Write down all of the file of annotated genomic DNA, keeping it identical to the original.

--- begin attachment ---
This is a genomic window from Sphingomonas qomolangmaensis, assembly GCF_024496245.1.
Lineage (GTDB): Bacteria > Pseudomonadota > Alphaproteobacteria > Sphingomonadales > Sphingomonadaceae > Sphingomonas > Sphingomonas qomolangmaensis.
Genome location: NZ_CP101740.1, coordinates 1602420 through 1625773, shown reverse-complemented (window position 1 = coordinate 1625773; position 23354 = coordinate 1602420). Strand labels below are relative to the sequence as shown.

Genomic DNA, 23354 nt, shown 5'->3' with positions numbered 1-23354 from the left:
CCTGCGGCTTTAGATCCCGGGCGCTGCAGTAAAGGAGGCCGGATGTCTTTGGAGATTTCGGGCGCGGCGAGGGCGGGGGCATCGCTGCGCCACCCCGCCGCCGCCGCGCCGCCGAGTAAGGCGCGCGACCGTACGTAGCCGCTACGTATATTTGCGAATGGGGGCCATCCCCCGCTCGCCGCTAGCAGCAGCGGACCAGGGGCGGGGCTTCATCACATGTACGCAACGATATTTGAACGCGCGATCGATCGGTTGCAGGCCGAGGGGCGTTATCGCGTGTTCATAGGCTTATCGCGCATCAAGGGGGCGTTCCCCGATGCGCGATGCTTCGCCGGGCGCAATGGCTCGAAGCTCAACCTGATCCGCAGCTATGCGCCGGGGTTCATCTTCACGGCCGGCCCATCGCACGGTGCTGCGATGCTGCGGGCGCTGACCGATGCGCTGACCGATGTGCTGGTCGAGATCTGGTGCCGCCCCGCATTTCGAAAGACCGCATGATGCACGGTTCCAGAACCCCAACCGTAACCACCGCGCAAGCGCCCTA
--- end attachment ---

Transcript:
This is a genomic window from Sphingomonas qomolangmaensis, assembly GCF_024496245.1.
Lineage (GTDB): Bacteria > Pseudomonadota > Alphaproteobacteria > Sphingomonadales > Sphingomonadaceae > Sphingomonas > Sphingomonas qomolangmaensis.
Genome location: NZ_CP101740.1, coordinates 1602420 through 1625773, shown reverse-complemented (window position 1 = coordinate 1625773; position 23354 = coordinate 1602420). Strand labels below are relative to the sequence as shown.

Genomic DNA, 23354 nt, shown 5'->3' with positions numbered 1-23354 from the left:
CCTGCGGCTTTAGATCCCGGGCGCTGCAGTAAAGGAGGCCGGATGTCTTTGGAGATTTCGGGCGCGGCGAGGGCGGGGGCATCGCTGCGCCACCCCGCCGCCGCCGCGCCGCCGAGTAAGGCGCGCGACCGTACGTAGCCGCTACGTATATTTGCGAATGGGGGCCATCCCCCGCTCGCCGCTAGCAGCAGCGGACCAGGGGCGGGGCTTCATCACATGTACGCAACGATATTTGAACGCGCGATCGATCGGTTGCAGGCCGAGGGGCGTTATCGCGTGTTCATAGGCTTATCGCGCATCAAGGGGGCGTTCCCCGATGCGCGATGCTTCGCCGGGCGCAATGGCTCGAAGCTCAACCTGATCCGCAGCTATGCGCCGGGGTTCATCTTCACGGCCGGCCCATCGCACGGTGCTGCGATGCTGCGGGCGCTGACCGATGCGCTGACCGATGTGCTGGTCGAGATCTGGTGCCGCCCCGCATTTCGAAAGACCGCATGATGCACGGTTCCAGAACCCCAACCGTAACCACCGCGCAAGCGCCCTA